Back in the days, text and image served mostly the same purposes. Text clearly stated information and the latter one served as a background, as well as the only media accessible to everyone (such as illiterate people).
Nowadays image and text doesn’t necessary has to have the same meaning. It can as well send an opposite message. People constantly add text to change the original message of the picture. It became a common way to state your negative opinion. After every important global/social/political event/crises/scandal/change we instantly came across dozens of ‘photoshopped’ images that state someone’s opinion about it. To use that kind of text-image relationship people use different approaches from humour and irony to satire.
We have seen Barbara Kruger posters during our lecture, which by means of black humour mocked consumerism.
There are very simple and truly excellent. Kruger uses photographs and adds text to them to send her own message. She has emerged her own unique style. Her works are clear, well composed and easily readable. Now she is known as an artist that through her work highlights feminist, social and political problems. In addition to that she teaches at the University of California. However, she is not the only one who feels the need to state an opinion. After the Internet let us believe that everyone is anonymous, people started creating their own mocking posters. Of course they are far, far away from being considered as a piece of design and usually refer to unimportant matters. Nevertheless, they serve the same cause: freedom of speech in stating ones opinion.
At the end of our CTS session we were asked to prepare our own poster that would express a relationship between text and image. Here are two that I have created:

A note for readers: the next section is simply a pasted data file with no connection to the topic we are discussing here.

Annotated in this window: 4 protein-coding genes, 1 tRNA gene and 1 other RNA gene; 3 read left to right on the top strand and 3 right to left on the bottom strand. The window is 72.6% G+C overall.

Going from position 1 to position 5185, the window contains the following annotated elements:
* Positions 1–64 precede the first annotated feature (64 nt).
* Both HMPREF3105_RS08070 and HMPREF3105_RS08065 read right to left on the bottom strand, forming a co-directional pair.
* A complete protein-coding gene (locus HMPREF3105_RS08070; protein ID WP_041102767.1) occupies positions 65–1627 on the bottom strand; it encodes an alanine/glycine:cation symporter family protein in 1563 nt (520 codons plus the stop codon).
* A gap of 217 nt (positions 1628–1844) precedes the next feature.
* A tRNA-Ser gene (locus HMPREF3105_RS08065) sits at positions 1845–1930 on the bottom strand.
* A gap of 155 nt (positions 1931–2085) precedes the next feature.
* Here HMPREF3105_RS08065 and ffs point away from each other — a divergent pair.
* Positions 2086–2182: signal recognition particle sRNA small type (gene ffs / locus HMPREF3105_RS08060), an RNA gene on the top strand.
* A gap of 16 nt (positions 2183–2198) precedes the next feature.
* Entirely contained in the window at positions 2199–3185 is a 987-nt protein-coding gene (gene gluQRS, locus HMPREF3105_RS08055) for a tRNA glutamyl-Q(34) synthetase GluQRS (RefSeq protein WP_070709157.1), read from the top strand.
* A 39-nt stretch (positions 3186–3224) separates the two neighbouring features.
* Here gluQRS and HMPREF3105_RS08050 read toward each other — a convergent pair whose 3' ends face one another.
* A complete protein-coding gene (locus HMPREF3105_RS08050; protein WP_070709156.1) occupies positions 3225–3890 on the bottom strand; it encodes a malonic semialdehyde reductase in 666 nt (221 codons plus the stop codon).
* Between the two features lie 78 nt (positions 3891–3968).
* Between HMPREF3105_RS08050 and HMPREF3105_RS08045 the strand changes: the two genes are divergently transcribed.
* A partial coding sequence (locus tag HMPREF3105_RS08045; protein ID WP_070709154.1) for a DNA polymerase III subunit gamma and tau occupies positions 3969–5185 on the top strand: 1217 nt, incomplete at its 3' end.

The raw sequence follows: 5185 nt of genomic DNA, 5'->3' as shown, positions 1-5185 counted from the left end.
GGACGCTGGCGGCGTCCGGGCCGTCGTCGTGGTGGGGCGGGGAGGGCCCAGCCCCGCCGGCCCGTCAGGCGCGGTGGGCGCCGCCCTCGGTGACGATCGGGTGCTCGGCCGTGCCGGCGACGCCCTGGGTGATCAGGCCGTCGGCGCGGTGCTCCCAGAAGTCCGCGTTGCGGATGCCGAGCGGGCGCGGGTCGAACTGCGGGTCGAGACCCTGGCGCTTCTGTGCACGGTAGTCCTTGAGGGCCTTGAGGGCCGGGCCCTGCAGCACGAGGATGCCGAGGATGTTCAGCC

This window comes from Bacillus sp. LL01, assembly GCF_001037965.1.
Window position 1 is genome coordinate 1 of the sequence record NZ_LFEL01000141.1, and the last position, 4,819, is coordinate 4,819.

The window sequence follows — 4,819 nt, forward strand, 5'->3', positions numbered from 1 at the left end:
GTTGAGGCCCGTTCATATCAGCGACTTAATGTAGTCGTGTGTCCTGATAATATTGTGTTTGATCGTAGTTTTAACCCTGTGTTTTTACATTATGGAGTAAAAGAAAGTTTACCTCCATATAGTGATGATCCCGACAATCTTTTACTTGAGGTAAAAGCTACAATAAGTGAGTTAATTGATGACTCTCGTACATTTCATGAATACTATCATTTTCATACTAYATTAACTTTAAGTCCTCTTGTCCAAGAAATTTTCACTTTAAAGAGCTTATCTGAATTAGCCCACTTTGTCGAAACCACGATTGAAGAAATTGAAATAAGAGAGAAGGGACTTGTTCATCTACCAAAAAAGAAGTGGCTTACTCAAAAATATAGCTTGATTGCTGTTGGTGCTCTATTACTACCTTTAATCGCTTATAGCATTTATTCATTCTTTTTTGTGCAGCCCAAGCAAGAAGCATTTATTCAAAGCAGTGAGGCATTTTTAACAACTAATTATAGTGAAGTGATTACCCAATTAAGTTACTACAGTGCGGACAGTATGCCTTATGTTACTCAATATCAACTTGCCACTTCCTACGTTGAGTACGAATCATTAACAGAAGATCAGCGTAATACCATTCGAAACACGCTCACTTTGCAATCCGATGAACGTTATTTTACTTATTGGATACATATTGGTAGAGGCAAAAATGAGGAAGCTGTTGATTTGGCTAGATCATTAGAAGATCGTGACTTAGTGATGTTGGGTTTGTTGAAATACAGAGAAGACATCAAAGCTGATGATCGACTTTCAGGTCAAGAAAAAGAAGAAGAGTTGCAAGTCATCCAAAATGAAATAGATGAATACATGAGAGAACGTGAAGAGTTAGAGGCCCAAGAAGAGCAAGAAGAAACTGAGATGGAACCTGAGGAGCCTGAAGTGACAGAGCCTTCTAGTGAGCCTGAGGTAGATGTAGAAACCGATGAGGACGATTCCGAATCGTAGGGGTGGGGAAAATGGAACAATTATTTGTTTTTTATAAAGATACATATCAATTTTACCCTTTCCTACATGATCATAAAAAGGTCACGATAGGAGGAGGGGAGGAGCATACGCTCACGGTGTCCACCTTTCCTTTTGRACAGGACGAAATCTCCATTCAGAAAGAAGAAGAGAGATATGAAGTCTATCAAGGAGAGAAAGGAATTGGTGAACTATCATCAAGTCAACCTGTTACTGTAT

Combining text and image gives us an amazing opportunity to clearly state what we have to say. It is not an essay, neither a lecture. It is something that we let in the world to make a point or to ask a question by being controversial or simply saying the well-known truth. The simplicity and good design is what makes it so powerful.
- Barbara Kruger (2003) Available at: http://www.barbarakruger.com (Accessed: 21 October 2015).
- Ewen, S., (2003) Note for the New Millennium – Is the Role of Design to Glorify Corporate Power? 5th edn. Citizen Designer. Allworth Press. pp191-195.
- Garland, K., (1964). First Things First – A Manifesto. Availabe at: http://www.designishistory.com/1960/first-things-first/ (Accessed: 21 October 2015).
- Google (2015) Memes. Available at: https://www.google.co.uk/search?q=mems&client=safari&rls=en&source=lnms&tbm=isch&sa=X&ved=0ahUKEwjejKLoiZ3MAhWBVhQKHWDmDdMQ_AUIBygB&biw=1280&bih=716#tbm=isch&q=memes (Accessed: 21 October 2015).
- Kruger, B., The Art History Archive – Feminist Art. Available at: http://www.arthistoryarchive.com/arthistory/feminist/Barbara-Kruger.html (Accessed: 21 October 2015).